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Butorphanol vs Buprenorphine as an Adjunct Intramuscular Sedative in Cats

Kate Cummings, DVM, DACVAA, MedVet

Emily Wheeler, DVM, Cummings School of Veterinary Medicine at Tufts University

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In the Literature

Bhalla RJ, Trimble TA, Leece EA, Vettorato E. Comparison of intramuscular butorphanol and buprenorphine combined with dexmedetomidine for sedation in cats. J Feline Med Surg. 2018;20(4):325-331.


Intramuscular sedation can help facilitate intravenous catheter placement. Insufficient sedation may not only preclude intravenous catheterization but can also increase patient stress, particularly in patients resistant to restraint, and adverse effects with sedation (eg, cardiovascular disturbances, respiratory depression, GI effects, excitement) may also be seen.

Opioids are often used as adjuncts to other sedatives for an enhanced calming effect with fewer cardiovascular consequences. Opioids exert effects at 3 different receptor types (ie, µ, κ, Δ) located throughout the body, including, but not limited to, the brain, spinal cord, GI tract, and chemoreceptor trigger zone.1 Consequently, opioids are associated with a variety of effects (eg, analgesia, sedation, dysphoria, nausea, decreased GI motility), which vary by drug and recipient species. Buprenorphine is considered to be a partial µ agonist, whereas butorphanol is classified as a µ antagonist and κ agonist. Buprenorphine has been shown to produce superior analgesic effects as compared with butorphanol2,3 and is associated with fewer GI side effects than are full µ agonists, although nausea and vomiting may still occur. In contrast, butorphanol has been found to have antiemetic properties in certain species.1 Opioids and α2-adrenergic agonists have synergistic effects when used in combination in cats.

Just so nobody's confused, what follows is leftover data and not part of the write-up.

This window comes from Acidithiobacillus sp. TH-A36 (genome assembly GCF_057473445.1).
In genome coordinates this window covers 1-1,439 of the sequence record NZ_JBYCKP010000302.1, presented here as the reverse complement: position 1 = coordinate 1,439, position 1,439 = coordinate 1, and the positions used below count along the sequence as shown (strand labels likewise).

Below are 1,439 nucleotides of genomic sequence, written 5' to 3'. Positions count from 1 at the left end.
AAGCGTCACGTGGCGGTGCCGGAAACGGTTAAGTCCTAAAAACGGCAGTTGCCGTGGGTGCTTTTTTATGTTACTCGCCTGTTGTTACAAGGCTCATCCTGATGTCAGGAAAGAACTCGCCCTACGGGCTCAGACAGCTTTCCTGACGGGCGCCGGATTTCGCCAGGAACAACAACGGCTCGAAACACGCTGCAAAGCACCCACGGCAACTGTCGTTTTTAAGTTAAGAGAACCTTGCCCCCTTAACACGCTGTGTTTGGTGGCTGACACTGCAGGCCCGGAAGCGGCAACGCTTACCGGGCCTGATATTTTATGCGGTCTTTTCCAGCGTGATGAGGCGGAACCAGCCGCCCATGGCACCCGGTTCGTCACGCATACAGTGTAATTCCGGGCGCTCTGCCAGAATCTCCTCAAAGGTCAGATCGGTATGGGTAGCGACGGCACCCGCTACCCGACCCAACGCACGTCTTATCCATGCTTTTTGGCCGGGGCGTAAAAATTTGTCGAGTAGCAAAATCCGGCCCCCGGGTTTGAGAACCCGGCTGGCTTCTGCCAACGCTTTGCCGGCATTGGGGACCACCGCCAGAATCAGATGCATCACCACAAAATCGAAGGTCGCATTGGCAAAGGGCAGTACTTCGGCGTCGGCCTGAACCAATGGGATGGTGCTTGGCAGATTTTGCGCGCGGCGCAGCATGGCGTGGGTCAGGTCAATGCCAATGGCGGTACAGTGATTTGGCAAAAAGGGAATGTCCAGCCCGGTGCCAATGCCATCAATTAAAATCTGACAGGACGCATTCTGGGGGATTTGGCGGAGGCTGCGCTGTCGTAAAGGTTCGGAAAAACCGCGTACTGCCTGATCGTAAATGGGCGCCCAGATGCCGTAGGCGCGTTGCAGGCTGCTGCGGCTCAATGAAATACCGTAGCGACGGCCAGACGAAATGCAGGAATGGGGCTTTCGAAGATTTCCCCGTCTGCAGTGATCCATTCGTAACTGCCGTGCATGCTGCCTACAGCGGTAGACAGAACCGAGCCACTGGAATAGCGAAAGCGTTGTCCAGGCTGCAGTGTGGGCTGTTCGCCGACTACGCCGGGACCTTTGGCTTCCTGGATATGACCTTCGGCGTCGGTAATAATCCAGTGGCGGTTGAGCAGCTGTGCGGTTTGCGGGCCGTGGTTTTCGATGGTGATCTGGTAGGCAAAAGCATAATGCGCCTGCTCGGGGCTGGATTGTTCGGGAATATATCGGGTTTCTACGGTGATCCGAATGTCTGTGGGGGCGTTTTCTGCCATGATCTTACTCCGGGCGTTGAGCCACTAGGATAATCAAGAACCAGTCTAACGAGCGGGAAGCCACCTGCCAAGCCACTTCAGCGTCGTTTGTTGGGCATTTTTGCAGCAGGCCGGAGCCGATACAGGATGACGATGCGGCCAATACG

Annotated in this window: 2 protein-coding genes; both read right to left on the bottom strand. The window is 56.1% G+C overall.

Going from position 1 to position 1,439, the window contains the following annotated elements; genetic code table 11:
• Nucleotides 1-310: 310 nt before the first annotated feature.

This prospective study investigated differences in sedation achieved with intramuscular dexmedetomidine (10 µg/kg) combined with butorphanol (0.4 mg/kg) as compared with intramuscular dexmedetomidine (10 µg/kg) combined with buprenorphine (20 µg/kg) for intravenous catheter placement. Forty healthy adult cats being sedated for minimally invasive procedures were included. An earlier study comparing these protocols in dogs found superior sedation with butorphanol, and the addition of butorphanol has previously been shown to provide superior sedation in cats when compared with dexmedetomidine alone.4,5

Cats were scored on their sedation, and an attempt was made to place an intravenous catheter, with additional sedation with alfaxalone administered as necessary. Undesirable effects were also recorded. Although only a small number of cats in both groups required additional sedation with alfaxalone, those that received butorphanol had significantly higher sedation scores than those that received buprenorphine. In addition, a significantly greater number of cats vomited after receiving buprenorphine. It was concluded that butorphanol in combination with dexmedetomidine provides superior sedation with fewer adverse effects as compared with buprenorphine.


Key pearls to put into practice:


Intramuscular sedation with butorphanol in combination with dexmedetomidine is likely to provide superior sedation in cats than buprenorphine and dexmedetomidine.


Butorphanol is less likely than is buprenorphine to contribute to emesis when used in combination with dexmedetomidine for intramuscular sedation.



In cats for which buprenorphine is a more desirable choice of opioid (eg, painful patients or those undergoing invasive procedures), administration of an antiemetic 45 to 60 minutes prior to intramuscular sedation may be considered.


For global readers, a calculator to convert laboratory values, dosages, and other measurements to SI units can be found here.

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